Definition of Repression

1. Noun. A state of forcible subjugation. "The long repression of Christian sects"

Generic synonyms: Subjection, Subjugation
Derivative terms: Repress



2. Noun. (psychiatry) the classical defense mechanism that protects you from impulses or ideas that would cause anxiety by preventing them from becoming conscious.

3. Noun. The act of repressing; control by holding down. "His goal was the repression of insolence"
Generic synonyms: Control
Derivative terms: Repress

Definition of Repression

1. n. The act of repressing, or state of being repressed; as, the repression of evil and evil doers.

Definition of Repression

1. Noun. The act of repressing; state of being repressed. ¹

2. Noun. The involuntary rejection from consciousness of painful or disagreeable ideas, memories, feelings, or impulses. ¹

¹ Source: wiktionary.com

Definition of Repression

1. [n -S]

Medical Definition of Repression

1. The inhibition of a gene's expression, this is typically caused by the change in the activity of a regulatory protein. (09 Oct 1997)

Lexicographical Neighbors of Repression

representers
representing
representment
represents
repress
repressed
represser
repressers
represses
repressibility
repressible
repressible enzyme
repressilator
repressilators
repressing
repression (current term)
repression-sensitization
repressionist
repressions
repressive
repressively
repressiveness
repressor
repressor gene
repressor protein
repressor proteins
repressors
repressure
repressured
repressures

Literary usage of Repression

Below you will find example usage of this term as found in modern and/or classical literature:

1. The New Psychology and Its Relation to Life by Arthur George Tansley (1920)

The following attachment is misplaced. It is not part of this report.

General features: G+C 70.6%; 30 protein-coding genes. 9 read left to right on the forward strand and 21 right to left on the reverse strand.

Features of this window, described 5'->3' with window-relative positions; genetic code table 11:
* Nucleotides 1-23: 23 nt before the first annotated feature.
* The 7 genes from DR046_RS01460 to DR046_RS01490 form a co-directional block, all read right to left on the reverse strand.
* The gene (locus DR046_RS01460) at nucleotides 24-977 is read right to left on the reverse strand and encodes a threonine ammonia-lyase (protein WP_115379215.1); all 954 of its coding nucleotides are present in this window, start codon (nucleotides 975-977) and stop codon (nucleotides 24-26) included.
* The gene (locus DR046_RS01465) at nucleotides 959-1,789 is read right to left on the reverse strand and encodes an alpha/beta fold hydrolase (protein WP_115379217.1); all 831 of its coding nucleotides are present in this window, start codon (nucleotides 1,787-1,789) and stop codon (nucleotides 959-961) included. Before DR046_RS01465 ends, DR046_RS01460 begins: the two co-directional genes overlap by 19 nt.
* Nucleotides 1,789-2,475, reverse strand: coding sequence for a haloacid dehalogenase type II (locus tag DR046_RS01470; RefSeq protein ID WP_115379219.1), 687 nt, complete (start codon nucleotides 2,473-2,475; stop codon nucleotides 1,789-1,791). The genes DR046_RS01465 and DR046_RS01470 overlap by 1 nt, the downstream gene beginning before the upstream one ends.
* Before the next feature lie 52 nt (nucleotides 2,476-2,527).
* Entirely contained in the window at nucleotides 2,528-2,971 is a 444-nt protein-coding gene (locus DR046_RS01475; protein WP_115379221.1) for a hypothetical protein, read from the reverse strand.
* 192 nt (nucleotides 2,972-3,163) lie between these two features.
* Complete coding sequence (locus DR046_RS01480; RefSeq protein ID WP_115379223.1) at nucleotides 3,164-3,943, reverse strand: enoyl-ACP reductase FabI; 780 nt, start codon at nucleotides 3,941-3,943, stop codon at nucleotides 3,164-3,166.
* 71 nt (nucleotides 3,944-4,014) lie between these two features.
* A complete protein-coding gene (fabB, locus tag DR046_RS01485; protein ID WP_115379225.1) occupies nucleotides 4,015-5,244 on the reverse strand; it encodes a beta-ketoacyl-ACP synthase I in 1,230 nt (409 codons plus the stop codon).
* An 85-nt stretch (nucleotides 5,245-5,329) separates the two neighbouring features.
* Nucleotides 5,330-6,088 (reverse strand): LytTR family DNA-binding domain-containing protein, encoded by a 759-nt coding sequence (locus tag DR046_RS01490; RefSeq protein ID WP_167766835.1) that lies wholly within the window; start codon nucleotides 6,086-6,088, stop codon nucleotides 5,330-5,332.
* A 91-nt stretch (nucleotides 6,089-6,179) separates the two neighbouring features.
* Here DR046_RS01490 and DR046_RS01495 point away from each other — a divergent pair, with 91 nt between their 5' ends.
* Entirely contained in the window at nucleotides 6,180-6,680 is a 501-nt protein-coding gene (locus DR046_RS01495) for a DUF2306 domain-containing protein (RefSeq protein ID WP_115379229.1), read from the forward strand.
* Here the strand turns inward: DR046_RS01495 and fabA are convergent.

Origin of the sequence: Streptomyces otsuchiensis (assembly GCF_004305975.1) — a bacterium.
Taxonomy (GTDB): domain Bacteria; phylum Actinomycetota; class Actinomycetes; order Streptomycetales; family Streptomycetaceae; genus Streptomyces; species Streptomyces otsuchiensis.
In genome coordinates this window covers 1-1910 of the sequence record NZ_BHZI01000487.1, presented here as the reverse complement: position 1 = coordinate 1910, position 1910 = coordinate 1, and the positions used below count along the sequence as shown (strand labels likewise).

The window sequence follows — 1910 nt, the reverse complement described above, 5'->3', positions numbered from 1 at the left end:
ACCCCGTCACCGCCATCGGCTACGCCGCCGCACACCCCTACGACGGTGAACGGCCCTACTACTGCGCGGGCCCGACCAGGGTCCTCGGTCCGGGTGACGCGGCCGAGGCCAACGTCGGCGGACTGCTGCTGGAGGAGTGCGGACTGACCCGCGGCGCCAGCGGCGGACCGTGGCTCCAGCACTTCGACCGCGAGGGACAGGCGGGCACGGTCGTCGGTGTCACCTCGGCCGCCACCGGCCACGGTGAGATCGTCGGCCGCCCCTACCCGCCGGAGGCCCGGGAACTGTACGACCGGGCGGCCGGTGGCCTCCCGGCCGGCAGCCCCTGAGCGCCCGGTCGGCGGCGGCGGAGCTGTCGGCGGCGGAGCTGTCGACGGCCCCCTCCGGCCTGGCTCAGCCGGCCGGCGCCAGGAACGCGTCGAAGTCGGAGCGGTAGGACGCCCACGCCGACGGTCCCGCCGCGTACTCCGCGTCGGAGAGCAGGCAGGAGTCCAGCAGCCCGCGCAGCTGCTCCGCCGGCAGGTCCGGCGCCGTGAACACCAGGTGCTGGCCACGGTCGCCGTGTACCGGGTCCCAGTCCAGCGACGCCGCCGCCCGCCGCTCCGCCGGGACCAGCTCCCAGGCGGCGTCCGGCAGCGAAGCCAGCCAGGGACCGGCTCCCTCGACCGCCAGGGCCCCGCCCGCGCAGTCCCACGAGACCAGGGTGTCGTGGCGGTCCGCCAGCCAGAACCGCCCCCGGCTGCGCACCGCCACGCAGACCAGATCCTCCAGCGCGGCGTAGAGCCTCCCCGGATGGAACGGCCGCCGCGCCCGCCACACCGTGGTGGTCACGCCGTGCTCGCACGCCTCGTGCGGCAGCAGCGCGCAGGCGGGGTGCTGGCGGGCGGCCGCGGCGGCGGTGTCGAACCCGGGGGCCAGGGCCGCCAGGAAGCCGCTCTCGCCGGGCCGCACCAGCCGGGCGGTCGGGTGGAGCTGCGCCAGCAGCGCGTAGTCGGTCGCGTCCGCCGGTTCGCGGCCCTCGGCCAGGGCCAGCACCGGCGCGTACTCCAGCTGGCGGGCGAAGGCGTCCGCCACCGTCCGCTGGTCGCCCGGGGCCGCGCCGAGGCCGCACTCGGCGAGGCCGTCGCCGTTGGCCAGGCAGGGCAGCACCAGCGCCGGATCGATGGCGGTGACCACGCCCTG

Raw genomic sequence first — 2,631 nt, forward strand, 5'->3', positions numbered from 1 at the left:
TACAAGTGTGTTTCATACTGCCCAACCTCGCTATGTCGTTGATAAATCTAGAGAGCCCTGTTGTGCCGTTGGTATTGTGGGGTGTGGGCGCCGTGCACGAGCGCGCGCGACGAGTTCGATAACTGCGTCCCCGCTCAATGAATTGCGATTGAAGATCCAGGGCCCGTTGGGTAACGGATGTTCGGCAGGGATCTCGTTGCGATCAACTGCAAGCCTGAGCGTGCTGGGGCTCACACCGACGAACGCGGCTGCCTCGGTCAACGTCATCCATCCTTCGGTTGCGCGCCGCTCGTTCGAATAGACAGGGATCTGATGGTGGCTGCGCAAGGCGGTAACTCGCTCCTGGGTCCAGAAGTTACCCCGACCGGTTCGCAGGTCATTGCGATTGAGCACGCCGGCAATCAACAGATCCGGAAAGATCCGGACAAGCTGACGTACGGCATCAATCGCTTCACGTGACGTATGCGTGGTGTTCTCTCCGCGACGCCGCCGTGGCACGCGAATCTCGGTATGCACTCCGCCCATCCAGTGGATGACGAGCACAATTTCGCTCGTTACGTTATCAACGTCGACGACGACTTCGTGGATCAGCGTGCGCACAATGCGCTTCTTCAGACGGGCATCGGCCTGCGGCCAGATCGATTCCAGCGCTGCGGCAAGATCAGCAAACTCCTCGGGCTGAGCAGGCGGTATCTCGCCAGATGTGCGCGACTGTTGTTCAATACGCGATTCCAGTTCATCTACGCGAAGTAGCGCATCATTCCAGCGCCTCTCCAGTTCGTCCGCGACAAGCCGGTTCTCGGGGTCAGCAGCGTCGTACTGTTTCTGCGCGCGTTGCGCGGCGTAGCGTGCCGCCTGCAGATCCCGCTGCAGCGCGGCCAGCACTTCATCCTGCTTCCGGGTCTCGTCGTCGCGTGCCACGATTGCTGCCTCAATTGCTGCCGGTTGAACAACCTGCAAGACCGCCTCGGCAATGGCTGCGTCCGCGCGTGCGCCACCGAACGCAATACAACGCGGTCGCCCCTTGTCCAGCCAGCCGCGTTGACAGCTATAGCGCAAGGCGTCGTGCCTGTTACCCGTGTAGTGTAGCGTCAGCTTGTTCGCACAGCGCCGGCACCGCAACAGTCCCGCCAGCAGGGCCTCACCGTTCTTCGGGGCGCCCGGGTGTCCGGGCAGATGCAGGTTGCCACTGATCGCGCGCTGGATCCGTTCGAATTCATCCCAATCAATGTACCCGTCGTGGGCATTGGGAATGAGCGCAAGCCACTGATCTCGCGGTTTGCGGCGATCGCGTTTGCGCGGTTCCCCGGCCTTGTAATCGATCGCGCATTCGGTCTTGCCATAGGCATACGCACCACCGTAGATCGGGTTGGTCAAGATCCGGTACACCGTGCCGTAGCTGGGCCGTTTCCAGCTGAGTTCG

"CHAPTER XI FORGETFULNESS AND repression WE saw at the end of the last chapter that the most drastic way of avoiding or putting an end to conflict is what is ..."

2. Criminology by Maurice Parmelee (1918)
"The repression of this type of crime frequently comes from tyrants, ... Consequently, this kind of repression often results in tyrannicide and regicide. ..."

3. Science by American Association for the Advancement of Science (1883)
"The repression of inducible enzyme synthesis by glucose has been known for many years and was originally called the "glucose effect" (4). ..."

4. The Psychoanalytic Method by Oskar Pfister (1917)
"SYMPTOMS THE repression does not occasion the submergence below the ... Thus, by the repression and fixation, the instincts are deflected into paths ..."

5. Annual Report by Correctional Association of New York (1870)
"THE repression OF CRIME. The Prison Association has studied the question of the repression of crime no less than that of its sources. ..."

6. Experimental Sociology. Descriptive and Analytical: Delinquents by Frances Kellor (1901)
"It is not a historical survey, but an attempt to trace the idea of crime from its origin through the methods used for its repression. ..."

7. A Source Book for Ancient Church History: From the Apostolic Age to the by Joseph Cullen Ayer (1913)
"THE repression OF HEATHENISM UNDER ... to active measures of repression he increased the severity of his laws against what was of doubtful legality in ..."

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